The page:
By: Mark McCormick
When William Allen White said “liberty is the only thing you cannot have unless you are willing to give it to others,” he must have been campaigning for greater community empathy. A good dose of empathy wouldn’t hurt today.
A political radio show host claims the murder of 20 first-graders in 2012 was a hoax and their parents, paid actors. A political television host blithely drops an “N-bomb” on air. Cities insist that Confederate memorials maintain places of honor in public spaces.
Today’s bitter divisions would have troubled White, who ran for governor in the 1920s on an anti-Ku Klux Klan platform. His work remains a passionate appeal for civic empathy.
“If each man or woman,” White wrote, “could understand that every other human life is as full of sorrows, or joys, or base temptations, of heartaches and remorse as his own … how much kinder, how much gentler he would be.”
White supported social uplift in defense of civic life, saying, “no man can give a government an intelligent vote whose life and environment is cramped.”
He encouraged heart-felt conversations.
“We … say that money talks, but it speaks a broken, poverty-stricken language. Hearts talk better, clearer, and with wider intelligence,” said White, for whom the University of Kansas named its school of journalism and mass communications.
According to another KU journalism great, John Bremner, empathy is more personal than sympathy.
“Empathy involves vicarious identification and extends beyond feelings of pity or commiseration to an understanding of the very soul of another,” the late editing icon said.
Society wrestles with empathy.
People record unfolding dramas on their phones rather than help. People wonder what sex assault victims were wearing and what police shooting victims did to provoke police. People with health insurance don’t seem to understand the horrors of not having it.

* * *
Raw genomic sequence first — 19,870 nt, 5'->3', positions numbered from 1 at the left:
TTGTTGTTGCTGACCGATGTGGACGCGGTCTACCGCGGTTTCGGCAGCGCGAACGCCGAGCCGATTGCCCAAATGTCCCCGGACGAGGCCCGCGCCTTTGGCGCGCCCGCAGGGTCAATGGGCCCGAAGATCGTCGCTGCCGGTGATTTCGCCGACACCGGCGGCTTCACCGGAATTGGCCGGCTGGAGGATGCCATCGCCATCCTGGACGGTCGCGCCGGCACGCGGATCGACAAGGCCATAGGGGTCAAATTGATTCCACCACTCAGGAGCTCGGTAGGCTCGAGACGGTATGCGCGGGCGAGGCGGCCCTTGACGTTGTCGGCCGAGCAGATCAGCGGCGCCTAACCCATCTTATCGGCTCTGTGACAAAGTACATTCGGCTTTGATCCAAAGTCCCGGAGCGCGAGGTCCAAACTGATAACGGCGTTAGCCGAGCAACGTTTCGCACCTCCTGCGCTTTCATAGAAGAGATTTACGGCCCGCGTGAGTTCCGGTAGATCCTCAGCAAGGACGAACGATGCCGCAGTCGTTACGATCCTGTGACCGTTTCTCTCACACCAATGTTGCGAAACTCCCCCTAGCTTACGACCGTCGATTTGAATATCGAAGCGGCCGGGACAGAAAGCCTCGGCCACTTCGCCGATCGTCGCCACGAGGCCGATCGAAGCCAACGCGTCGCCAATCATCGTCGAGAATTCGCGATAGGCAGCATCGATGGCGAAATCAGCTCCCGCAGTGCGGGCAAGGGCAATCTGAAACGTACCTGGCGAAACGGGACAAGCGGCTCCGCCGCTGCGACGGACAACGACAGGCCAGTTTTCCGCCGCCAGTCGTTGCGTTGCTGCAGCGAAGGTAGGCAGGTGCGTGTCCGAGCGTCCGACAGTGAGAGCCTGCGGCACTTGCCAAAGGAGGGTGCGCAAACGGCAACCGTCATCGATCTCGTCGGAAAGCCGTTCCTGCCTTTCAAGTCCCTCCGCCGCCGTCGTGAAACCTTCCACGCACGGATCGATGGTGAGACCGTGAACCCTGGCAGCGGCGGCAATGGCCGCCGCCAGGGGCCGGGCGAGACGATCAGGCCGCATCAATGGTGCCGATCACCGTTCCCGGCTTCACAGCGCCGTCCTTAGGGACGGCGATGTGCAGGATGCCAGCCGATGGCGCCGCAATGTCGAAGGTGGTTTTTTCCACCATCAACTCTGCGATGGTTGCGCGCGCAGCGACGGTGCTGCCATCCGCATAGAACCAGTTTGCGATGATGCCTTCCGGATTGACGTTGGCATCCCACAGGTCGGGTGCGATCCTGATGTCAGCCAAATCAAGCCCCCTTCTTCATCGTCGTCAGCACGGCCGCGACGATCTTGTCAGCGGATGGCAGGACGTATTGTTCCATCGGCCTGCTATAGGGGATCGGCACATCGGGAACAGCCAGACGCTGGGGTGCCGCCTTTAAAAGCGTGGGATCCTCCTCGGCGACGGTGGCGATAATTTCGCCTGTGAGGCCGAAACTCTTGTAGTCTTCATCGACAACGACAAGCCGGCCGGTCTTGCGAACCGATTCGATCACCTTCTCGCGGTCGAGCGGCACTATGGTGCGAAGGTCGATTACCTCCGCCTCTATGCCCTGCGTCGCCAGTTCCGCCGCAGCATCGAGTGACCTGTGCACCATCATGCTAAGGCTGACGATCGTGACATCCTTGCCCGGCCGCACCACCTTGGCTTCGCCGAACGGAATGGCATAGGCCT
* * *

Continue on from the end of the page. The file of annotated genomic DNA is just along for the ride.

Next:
Can empathy go too far? Sure. It could lead to coddling and enabling.
It’s difficult, though, to imagine too much opposition to empathy.
Living it and overcoming internal barriers would be another story.
What makes empathy difficult is not only its requirement of deeply understanding someone else, but embracing the fact that understanding could mean having to give up something important.
Could people actually do that, or would they stand pat? White said there was room for everyone, even “standpatters.”
“It takes all kinds of people to make a world,” he wrote in 1912, “and I am willing to admit that the conservative brake on the progressive wheel is a good thing.”
Empathy asks us to understand someone else’s point of view. To speak from our hearts.
To move closer to someone else’s vulnerabilities as you ask them to move closer to yours. It won’t make us agree, but the disagreements might be less bitter.
This seemed a non-negotiable with White, whose hopefulness assured him this state and nation would prosper.
“The orderly business of life will go forward if only men can speak in whatever way given them to utter what their hearts hold,” he said.
Mark E. McCormick is the executive director of The Kansas African American Museum in Wichita.